Linebacker is a bit more of an interesting spot, with a handful of guys with starter experience returning in Steele Chambers, Tommy Eichenberg, Teradja Mitchell and Cody Simon in addition to transfer Chip Trayanum. However, we all know that group faired last season, and while coaching certainly did not help out in any meaningful way, the fact of the matter is that those guys struggled. The wild card of the group is freshman C.J. Hicks, who comes to Ohio State as the No. 1 LB and No. 7 player overall in the 2021 class. As the unparalleled leader of that recruiting cycle, any sort of youth movement for the Buckeyes, at least in my opinion, revolves around how much they’re willing to play Hicks. Spoiler: it should be a ton.

The secondary is pretty much all youth already, but there is still some room for fresh faces. Denzel Burke enters year two as the team’s top corner, and while Cam Brown is the incumbent starter on the other side, it would not be at all surprising to see either Jordan Hancock or JK Johnson starting opposite Burke — or at least getting a ton of playing time. Your trio of starting safeties will likely be Ronnie Hickman, Josh Proctor, and Tanner McCalister, but dont sleep on the young guns like second-year man Cam Martinez or freshmen Sonny Styles and Kye Stokes. Like Hicks, Styles comes to Ohio State as a five-star prospect and the No. 1 player at his position, while Stokes has really turned heads both in practice and at the Spring Game.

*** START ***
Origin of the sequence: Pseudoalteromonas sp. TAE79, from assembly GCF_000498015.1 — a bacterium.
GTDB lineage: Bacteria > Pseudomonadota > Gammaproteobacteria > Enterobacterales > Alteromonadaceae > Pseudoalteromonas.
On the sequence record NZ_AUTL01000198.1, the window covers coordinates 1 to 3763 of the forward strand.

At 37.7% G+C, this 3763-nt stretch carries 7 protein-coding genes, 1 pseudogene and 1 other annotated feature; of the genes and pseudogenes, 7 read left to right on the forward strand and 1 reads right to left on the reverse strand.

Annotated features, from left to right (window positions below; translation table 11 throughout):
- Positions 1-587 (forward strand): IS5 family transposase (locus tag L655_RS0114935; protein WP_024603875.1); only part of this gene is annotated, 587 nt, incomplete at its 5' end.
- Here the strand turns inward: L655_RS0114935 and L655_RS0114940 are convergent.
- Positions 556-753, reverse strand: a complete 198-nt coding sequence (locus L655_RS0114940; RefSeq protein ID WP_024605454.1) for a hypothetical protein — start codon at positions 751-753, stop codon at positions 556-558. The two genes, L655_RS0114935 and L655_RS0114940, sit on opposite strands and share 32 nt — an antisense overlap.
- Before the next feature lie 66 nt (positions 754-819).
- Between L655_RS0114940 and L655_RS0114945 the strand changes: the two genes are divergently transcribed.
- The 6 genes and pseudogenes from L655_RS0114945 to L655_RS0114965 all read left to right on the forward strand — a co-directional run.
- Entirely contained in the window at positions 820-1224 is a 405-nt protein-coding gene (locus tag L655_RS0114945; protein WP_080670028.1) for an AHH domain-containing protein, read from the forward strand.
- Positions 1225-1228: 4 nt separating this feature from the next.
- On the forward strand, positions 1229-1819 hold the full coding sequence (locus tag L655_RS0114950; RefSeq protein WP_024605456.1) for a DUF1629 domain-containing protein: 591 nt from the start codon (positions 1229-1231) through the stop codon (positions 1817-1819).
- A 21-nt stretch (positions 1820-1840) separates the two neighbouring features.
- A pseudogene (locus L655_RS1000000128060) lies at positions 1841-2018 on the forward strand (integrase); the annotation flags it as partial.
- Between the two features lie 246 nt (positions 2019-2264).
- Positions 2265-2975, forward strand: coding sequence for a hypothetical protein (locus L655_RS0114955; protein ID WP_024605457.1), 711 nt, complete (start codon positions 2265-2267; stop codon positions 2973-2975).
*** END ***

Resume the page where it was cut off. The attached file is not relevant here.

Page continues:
I have always been a firm believer that the depth chart should be based on performance rather than seniority. If some of these younger players are truly the best option at their position, then there is no reason they shouldn’t be starting even if there is an upperclassman in their way. There won’t be a ton of room for error for these fresh faces, as Ohio State starts the season out with a big test against Notre Dame, but I'm ready to let the kids play. Give me a Buckeye defense with Sawyer, Tuimoloau, Hicks, and Styles all on the field at once — a quarter of former five-star prospects — and mix in some of that other tremendous young talent and let’s see what they can do.